Verizon's Oath division failing

maflynn

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In a surprise to no one, it seems that Oath is a failure. Let's just take Verizon's logic, lets buy a failing company (that once was a media darling), and make money from it, even though its prior owners/leaders failed. They did this not once, but twice, buying AOL and then Yahoo.

Verizon cuts 10,000 jobs and admits its Yahoo/AOL division is a failure

Yahoo was in a death spiral, I'm not sure why a communications company though a failed search engine associated portfolio would be a good fit. AOL isn't that much different a once web giant that ruled the internet, they are now an also ran cast aside

As a result, Verizon said it "expects to record a non-cash goodwill impairment charge of approximately $4.6 billion ($4.5 billion after-tax) in the fourth quarter of 2018." Verizon previously estimated Oath's goodwill balance at $4.8 billion, so the $4.6 billion charge will wipe out nearly all of Oath's goodwill value.
 

C DM

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Pretty sure it was all mainly for the eyeballs (basically getting the existing consumers to get what they can out of them while they can).
 
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maflynn

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Pretty sure it was all mainly for the eyeballs (basically getting the existing consumers to get what they can out of them while they can).
Given that they just wrote off 4.6 billion dollars, I think they had more plans for it, but failed to accurately gauge their business and trends. Yahoo was toxic, thanks to the data breaches, but they still went through with the purchase.
 
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willmtaylor

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I still can't wrap my head around why they purchased those companies in the first place.
From Fortune:
Verizon is trying to pivot its business from analog to digital,” analyst Craig Moffett of MoffettNathanson told the Wall Street Journal. “Verizon believes that a combined AOL/Yahoo would provide the digital advertising platform they need to execute their video reinvention strategy.”

Although it has failed to make much headway as a traditional digital-content company, AOL has managed to put together what analysts say is a fairly impressive combination of programmatic ad-buying and targeting tools—especially for video. That’s primarily what Verizon was interested in when it acquired the company.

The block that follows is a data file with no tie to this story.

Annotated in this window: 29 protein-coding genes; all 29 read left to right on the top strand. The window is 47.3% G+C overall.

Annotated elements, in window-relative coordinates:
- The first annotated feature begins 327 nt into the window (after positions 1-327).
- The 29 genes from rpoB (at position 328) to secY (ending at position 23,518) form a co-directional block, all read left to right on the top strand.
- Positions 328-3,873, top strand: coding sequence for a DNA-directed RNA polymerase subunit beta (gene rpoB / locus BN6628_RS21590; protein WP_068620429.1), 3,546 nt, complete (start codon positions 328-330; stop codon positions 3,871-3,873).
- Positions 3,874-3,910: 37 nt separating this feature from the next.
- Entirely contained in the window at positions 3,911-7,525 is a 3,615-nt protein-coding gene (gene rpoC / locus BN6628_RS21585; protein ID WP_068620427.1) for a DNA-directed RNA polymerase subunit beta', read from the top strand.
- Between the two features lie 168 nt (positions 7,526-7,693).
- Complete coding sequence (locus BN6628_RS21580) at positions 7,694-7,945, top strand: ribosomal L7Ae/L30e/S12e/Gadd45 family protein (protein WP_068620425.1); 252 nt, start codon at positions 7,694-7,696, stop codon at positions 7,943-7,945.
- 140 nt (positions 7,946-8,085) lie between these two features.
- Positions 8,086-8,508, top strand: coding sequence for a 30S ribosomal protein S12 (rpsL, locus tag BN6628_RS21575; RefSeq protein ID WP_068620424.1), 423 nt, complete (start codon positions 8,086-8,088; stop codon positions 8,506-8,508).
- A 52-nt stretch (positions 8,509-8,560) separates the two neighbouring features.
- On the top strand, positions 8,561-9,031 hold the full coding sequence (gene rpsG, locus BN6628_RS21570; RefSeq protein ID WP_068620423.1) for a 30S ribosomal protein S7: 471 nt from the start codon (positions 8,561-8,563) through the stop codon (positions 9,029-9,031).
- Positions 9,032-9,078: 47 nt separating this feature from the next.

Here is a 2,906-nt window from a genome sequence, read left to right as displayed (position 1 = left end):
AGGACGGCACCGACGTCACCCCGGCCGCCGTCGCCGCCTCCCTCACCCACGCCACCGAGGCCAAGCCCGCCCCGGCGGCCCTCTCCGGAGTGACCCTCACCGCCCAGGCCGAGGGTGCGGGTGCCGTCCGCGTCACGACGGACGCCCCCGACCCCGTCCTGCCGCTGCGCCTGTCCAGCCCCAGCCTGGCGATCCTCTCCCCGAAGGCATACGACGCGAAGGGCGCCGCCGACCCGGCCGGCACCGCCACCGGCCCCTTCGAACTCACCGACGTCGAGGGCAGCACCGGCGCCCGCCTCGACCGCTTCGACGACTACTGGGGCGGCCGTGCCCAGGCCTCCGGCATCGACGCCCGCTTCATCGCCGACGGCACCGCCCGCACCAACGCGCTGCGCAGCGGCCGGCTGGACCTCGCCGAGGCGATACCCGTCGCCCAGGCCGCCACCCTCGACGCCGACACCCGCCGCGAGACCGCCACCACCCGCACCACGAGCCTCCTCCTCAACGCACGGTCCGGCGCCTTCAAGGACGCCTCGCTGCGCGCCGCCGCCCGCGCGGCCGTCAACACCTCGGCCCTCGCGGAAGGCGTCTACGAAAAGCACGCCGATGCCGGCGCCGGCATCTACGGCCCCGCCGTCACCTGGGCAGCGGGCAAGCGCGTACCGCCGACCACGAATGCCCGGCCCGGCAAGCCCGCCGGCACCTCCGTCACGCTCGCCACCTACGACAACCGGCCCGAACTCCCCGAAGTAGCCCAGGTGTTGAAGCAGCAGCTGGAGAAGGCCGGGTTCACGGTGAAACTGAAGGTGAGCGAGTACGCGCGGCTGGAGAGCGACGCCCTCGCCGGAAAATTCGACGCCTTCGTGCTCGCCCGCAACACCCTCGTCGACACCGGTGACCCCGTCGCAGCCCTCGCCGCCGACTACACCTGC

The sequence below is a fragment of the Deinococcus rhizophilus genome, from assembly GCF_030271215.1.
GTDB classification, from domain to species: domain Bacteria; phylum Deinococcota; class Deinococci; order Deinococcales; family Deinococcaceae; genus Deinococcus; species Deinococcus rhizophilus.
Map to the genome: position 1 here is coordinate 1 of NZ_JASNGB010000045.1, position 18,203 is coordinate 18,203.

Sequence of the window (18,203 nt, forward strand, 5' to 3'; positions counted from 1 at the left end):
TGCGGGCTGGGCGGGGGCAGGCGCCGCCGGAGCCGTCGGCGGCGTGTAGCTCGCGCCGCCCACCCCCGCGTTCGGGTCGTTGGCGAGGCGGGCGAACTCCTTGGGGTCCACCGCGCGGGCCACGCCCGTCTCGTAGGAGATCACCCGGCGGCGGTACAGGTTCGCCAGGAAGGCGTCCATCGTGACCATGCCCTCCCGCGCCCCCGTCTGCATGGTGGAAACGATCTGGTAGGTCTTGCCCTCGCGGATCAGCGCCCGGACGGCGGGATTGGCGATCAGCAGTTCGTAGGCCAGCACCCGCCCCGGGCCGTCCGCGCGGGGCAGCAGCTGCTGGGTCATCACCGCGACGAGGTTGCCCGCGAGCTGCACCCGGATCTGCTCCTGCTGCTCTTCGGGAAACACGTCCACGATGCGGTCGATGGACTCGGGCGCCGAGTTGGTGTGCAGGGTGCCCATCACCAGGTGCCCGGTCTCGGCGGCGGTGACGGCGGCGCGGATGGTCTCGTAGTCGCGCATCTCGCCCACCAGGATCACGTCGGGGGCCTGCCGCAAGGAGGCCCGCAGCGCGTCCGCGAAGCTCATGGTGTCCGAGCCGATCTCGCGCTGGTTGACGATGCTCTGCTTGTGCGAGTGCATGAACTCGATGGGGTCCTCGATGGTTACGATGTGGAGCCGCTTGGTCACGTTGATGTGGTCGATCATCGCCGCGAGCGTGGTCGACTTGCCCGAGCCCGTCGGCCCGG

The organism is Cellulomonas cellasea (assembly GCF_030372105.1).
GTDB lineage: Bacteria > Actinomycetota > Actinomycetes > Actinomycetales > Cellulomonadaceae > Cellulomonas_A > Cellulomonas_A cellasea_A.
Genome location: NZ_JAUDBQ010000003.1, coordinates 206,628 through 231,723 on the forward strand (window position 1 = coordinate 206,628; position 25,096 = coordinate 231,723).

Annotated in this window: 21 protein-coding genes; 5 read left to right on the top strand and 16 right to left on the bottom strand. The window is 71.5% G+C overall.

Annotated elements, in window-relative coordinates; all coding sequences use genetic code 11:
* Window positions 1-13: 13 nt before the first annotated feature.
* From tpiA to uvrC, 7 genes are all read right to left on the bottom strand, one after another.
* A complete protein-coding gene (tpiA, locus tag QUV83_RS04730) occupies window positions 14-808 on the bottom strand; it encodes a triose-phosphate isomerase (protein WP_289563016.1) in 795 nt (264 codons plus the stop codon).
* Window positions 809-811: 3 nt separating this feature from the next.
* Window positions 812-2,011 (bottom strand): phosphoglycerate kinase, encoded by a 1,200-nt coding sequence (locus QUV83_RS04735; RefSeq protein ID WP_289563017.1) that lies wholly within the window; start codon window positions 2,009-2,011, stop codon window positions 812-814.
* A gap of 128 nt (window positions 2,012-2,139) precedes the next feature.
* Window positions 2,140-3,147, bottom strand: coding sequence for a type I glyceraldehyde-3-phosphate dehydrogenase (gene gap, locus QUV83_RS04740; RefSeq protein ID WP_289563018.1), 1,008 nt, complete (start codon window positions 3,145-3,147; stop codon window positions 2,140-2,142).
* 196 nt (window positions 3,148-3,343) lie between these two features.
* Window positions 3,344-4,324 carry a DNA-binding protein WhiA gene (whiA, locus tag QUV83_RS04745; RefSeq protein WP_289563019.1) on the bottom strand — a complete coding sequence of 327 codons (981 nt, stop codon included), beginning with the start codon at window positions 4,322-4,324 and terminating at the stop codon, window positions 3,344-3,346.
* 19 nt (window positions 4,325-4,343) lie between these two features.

From Washington Post:
So why would Verizon continue to pursue the Yahoo deal despite the risks? According to Entner, the initial $4.8 billion price tag “is still just pocket change” to the wireless provider. By comparison, Verizon spent roughly $11 billion building out its cellular network last year. If $4.8 billion is already a drop in the bucket, then Verizon probably doesn't much care whether it gets a $2 million discount or a $2 billion discount.

The key thing for Verizon is that it gets to control Yahoo's beleaguered (but still massive) core properties, which include Tumblr, Flickr and a whole lot of news and fantasy sports sites. Verizon expects to sell advertising to the millions of people who visit those sites every month — and to gather up all the behavioral data they generate.

“They want Yahoo users so they can market to them,” said Jeff Kagan, an independent technology analyst.

In the United States, digital ad spending has become an even bigger business than TV ad spending, according to eMarketer, and it's only going to grow. By 2020, the research firm says, $113 billion will be spent on U.S. digital ads.

Verizon wants a slice of that revenue.​
 
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maflynn

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I still can't wrap my head around why they purchased those companies in the first place.
I agree, it makes no sense, Yahoo and AOL are so dissimilar to the core business of Verizon, it was a poor fit at best.
 
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